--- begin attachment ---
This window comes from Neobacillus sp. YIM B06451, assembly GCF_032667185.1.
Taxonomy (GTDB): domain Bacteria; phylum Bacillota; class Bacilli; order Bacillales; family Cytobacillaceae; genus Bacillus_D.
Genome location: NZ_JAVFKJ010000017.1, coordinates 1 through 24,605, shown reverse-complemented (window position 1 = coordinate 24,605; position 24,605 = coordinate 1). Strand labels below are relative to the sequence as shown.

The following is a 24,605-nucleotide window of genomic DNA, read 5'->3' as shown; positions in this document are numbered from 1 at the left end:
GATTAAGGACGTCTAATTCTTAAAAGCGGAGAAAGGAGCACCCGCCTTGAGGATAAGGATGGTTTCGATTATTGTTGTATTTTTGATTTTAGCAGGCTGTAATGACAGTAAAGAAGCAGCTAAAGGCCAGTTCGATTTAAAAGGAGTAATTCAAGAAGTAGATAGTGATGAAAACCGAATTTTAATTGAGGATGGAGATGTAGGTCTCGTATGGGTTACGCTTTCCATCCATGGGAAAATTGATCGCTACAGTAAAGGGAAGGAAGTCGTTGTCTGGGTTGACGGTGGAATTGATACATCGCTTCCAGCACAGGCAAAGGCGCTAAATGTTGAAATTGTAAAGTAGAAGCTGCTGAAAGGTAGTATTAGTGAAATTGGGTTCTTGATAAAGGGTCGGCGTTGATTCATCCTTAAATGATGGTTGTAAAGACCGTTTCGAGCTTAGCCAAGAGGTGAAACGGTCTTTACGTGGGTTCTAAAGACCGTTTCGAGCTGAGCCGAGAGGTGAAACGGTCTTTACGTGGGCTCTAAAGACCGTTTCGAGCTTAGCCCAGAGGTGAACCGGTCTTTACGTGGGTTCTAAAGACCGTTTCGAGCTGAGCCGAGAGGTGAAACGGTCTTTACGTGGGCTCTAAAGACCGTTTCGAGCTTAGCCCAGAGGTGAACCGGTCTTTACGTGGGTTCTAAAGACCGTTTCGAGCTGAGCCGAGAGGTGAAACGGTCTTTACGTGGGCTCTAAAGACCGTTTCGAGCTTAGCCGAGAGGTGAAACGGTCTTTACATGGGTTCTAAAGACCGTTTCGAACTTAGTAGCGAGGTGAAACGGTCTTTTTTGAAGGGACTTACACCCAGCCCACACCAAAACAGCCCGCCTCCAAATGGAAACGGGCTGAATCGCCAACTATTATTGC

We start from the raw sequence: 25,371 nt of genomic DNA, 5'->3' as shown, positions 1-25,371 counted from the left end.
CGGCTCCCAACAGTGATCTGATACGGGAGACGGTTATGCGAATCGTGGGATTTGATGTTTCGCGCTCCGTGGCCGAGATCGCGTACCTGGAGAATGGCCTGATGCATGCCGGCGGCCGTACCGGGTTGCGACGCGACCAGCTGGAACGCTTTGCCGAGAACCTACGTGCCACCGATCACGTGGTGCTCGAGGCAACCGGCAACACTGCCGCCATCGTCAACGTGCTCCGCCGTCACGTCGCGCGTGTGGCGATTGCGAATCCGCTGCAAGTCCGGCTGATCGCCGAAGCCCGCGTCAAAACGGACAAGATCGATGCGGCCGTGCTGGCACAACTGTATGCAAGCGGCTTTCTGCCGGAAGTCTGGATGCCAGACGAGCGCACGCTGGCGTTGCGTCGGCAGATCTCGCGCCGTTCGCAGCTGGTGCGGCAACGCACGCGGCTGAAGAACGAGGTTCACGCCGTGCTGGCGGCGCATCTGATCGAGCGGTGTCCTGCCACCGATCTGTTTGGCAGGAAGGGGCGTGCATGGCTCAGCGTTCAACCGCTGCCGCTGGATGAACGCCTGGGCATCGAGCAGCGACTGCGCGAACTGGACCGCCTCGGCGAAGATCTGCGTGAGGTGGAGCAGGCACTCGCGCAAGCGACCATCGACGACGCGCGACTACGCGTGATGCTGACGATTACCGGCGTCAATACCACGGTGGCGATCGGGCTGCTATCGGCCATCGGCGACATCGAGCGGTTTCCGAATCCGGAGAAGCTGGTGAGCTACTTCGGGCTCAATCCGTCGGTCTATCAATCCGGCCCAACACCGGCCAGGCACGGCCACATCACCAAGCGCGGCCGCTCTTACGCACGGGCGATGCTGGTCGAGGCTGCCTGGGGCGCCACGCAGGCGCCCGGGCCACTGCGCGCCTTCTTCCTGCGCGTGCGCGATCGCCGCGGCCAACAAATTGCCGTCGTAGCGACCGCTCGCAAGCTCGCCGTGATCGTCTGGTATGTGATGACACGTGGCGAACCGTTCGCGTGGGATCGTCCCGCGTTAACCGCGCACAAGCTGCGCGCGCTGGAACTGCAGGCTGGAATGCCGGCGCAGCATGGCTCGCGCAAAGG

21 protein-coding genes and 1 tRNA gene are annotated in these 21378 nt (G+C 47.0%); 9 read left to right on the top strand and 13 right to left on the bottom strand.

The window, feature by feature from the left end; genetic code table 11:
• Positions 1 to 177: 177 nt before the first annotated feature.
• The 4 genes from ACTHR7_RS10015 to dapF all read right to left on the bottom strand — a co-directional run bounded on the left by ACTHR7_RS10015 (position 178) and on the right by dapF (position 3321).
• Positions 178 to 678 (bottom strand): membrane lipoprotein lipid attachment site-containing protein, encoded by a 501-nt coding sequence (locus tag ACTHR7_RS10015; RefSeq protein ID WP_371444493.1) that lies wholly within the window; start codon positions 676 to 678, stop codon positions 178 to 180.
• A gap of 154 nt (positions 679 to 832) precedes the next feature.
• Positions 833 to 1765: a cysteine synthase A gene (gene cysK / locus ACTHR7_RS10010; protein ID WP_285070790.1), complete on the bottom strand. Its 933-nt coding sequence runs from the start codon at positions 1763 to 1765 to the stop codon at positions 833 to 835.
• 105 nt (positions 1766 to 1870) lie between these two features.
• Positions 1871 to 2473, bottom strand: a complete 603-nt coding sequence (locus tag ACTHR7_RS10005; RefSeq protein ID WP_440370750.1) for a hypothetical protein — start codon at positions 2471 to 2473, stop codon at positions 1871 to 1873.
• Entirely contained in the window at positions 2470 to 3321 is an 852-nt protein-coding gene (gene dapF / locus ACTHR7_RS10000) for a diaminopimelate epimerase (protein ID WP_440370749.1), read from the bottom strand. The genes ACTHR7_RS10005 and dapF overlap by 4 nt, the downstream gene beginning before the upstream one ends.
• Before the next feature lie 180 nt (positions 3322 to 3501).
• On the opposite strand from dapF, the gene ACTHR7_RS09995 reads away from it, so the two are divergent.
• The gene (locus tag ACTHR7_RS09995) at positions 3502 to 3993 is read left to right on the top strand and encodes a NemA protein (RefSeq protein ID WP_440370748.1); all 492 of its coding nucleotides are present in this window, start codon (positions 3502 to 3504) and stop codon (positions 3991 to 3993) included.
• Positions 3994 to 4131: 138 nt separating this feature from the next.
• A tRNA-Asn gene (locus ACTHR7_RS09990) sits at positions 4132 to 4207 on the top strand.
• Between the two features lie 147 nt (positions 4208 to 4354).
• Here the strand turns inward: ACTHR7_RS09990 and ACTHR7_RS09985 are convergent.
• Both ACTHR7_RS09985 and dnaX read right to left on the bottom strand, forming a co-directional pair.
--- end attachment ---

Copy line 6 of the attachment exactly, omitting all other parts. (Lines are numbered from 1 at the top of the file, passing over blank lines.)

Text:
We start from the raw sequence: 25,371 nt of genomic DNA, 5'->3' as shown, positions 1-25,371 counted from the left end.